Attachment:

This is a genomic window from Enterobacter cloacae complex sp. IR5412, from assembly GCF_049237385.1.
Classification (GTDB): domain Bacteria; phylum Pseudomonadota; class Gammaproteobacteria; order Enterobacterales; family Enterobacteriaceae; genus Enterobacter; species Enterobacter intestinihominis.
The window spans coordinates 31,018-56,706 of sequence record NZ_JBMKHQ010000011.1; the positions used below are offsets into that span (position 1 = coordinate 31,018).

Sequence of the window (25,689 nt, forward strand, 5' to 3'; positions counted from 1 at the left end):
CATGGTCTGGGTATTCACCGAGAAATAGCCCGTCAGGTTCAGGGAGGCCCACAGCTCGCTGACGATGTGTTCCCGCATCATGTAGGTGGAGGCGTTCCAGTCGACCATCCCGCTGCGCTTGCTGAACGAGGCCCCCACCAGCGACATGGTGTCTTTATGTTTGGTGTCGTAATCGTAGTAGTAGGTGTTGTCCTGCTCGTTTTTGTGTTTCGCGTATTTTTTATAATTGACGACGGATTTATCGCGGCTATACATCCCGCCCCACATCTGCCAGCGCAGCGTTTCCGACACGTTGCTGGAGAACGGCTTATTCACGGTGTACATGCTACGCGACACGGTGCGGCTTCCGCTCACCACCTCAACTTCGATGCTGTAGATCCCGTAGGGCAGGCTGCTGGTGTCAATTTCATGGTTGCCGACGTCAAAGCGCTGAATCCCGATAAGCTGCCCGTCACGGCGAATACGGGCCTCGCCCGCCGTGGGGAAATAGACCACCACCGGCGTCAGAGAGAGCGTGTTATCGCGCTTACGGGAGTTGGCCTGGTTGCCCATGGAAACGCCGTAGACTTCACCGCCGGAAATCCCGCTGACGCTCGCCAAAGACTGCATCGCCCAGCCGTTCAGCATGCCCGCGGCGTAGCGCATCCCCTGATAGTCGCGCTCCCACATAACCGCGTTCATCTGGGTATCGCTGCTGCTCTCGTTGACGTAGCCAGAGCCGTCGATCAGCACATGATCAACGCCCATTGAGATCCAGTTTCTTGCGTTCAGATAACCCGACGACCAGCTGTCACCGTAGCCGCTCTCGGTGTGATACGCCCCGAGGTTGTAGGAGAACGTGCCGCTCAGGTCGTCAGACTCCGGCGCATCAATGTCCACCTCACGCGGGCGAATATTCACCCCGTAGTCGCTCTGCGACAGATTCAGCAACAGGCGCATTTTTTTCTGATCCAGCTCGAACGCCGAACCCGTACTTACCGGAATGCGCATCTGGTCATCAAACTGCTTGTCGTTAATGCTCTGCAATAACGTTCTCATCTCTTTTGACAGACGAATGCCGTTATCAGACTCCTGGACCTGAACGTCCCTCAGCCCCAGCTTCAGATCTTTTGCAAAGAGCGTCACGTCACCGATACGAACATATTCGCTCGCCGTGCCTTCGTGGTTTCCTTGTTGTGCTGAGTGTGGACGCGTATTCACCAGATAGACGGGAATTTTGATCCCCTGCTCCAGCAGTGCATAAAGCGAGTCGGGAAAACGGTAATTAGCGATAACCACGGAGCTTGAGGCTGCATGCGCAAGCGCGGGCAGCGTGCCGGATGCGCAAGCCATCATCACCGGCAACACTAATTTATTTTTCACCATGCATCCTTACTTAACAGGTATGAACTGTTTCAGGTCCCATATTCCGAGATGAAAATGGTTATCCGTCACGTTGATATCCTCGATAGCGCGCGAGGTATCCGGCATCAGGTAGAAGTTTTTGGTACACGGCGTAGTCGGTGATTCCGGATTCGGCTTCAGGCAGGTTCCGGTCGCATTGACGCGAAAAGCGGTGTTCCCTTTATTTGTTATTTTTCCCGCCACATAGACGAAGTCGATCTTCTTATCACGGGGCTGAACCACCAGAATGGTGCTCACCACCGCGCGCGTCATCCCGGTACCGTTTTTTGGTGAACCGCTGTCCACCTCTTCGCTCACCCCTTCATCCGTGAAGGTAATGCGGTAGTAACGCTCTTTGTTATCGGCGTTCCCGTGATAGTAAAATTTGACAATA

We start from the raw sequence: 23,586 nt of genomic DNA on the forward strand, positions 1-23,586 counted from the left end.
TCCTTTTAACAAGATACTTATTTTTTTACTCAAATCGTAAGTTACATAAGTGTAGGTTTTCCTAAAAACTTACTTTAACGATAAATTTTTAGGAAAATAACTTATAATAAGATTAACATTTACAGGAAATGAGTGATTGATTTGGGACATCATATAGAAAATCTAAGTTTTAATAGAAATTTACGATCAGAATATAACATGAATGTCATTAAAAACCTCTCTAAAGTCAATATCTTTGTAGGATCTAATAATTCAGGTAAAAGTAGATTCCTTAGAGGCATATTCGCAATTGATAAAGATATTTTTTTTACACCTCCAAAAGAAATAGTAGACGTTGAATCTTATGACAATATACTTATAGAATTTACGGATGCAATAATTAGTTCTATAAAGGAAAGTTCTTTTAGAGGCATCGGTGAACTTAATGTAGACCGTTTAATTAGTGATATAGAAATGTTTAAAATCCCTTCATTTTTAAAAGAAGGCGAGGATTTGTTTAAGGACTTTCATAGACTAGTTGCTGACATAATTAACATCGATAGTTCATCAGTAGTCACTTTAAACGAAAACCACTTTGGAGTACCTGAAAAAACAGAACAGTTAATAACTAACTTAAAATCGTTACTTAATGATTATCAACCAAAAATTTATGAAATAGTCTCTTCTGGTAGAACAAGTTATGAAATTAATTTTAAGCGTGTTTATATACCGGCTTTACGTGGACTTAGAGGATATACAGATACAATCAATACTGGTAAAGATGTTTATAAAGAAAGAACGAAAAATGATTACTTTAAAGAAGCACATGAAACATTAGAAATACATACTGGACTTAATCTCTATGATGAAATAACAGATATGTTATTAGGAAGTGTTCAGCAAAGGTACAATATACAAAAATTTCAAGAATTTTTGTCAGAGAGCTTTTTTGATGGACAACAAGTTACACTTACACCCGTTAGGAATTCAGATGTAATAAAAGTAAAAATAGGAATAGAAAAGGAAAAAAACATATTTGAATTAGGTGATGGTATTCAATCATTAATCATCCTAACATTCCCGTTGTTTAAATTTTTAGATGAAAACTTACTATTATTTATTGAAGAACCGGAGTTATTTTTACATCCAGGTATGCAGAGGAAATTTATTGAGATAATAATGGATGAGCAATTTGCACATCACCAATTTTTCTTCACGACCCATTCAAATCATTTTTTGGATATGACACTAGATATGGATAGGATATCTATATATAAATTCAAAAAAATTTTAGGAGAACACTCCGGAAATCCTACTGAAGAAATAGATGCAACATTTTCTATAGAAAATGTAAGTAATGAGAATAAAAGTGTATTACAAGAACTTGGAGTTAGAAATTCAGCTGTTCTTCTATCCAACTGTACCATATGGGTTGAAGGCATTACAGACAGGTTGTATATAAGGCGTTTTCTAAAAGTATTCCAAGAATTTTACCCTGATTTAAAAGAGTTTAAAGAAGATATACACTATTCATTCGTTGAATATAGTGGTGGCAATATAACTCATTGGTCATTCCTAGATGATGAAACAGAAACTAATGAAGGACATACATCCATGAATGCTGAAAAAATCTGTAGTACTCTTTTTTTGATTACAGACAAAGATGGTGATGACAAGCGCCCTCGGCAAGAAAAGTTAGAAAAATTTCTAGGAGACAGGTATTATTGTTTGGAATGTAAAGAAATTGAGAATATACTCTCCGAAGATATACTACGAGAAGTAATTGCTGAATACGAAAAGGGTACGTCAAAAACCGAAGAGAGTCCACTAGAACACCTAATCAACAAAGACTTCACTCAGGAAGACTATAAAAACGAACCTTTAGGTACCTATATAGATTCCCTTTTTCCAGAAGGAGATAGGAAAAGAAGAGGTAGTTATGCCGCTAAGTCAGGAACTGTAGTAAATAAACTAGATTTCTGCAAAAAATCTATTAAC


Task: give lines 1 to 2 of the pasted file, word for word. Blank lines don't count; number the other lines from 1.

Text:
This is a genomic window from Enterobacter cloacae complex sp. IR5412, from assembly GCF_049237385.1.
Classification (GTDB): domain Bacteria; phylum Pseudomonadota; class Gammaproteobacteria; order Enterobacterales; family Enterobacteriaceae; genus Enterobacter; species Enterobacter intestinihominis.